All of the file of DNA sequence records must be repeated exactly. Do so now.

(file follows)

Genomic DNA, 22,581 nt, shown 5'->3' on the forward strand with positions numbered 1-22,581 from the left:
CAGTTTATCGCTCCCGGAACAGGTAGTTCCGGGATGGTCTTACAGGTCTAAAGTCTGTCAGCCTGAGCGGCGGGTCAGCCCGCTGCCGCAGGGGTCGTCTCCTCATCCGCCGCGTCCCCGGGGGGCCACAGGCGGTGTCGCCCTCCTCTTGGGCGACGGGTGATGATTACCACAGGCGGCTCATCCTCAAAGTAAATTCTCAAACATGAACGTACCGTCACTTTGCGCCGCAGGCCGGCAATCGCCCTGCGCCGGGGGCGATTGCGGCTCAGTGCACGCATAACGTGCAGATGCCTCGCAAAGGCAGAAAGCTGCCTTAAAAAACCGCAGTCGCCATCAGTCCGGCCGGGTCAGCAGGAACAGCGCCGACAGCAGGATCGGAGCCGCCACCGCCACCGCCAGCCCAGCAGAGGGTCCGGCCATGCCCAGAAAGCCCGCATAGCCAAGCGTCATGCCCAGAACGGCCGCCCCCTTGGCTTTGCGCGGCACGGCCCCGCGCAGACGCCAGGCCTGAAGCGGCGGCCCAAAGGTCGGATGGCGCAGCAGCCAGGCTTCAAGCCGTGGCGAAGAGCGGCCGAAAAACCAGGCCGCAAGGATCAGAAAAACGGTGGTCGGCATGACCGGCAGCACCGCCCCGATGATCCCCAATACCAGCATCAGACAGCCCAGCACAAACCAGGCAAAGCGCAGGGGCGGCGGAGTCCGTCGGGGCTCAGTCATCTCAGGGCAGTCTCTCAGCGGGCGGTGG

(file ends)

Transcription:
Genomic DNA, 22,581 nt, shown 5'->3' on the forward strand with positions numbered 1-22,581 from the left:
CAGTTTATCGCTCCCGGAACAGGTAGTTCCGGGATGGTCTTACAGGTCTAAAGTCTGTCAGCCTGAGCGGCGGGTCAGCCCGCTGCCGCAGGGGTCGTCTCCTCATCCGCCGCGTCCCCGGGGGGCCACAGGCGGTGTCGCCCTCCTCTTGGGCGACGGGTGATGATTACCACAGGCGGCTCATCCTCAAAGTAAATTCTCAAACATGAACGTACCGTCACTTTGCGCCGCAGGCCGGCAATCGCCCTGCGCCGGGGGCGATTGCGGCTCAGTGCACGCATAACGTGCAGATGCCTCGCAAAGGCAGAAAGCTGCCTTAAAAAACCGCAGTCGCCATCAGTCCGGCCGGGTCAGCAGGAACAGCGCCGACAGCAGGATCGGAGCCGCCACCGCCACCGCCAGCCCAGCAGAGGGTCCGGCCATGCCCAGAAAGCCCGCATAGCCAAGCGTCATGCCCAGAACGGCCGCCCCCTTGGCTTTGCGCGGCACGGCCCCGCGCAGACGCCAGGCCTGAAGCGGCGGCCCAAAGGTCGGATGGCGCAGCAGCCAGGCTTCAAGCCGTGGCGAAGAGCGGCCGAAAAACCAGGCCGCAAGGATCAGAAAAACGGTGGTCGGCATGACCGGCAGCACCGCCCCGATGATCCCCAATACCAGCATCAGACAGCCCAGCACAAACCAGGCAAAGCGCAGGGGCGGCGGAGTCCGTCGGGGCTCAGTCATCTCAGGGCAGTCTCTCAGCGGGCGGTGG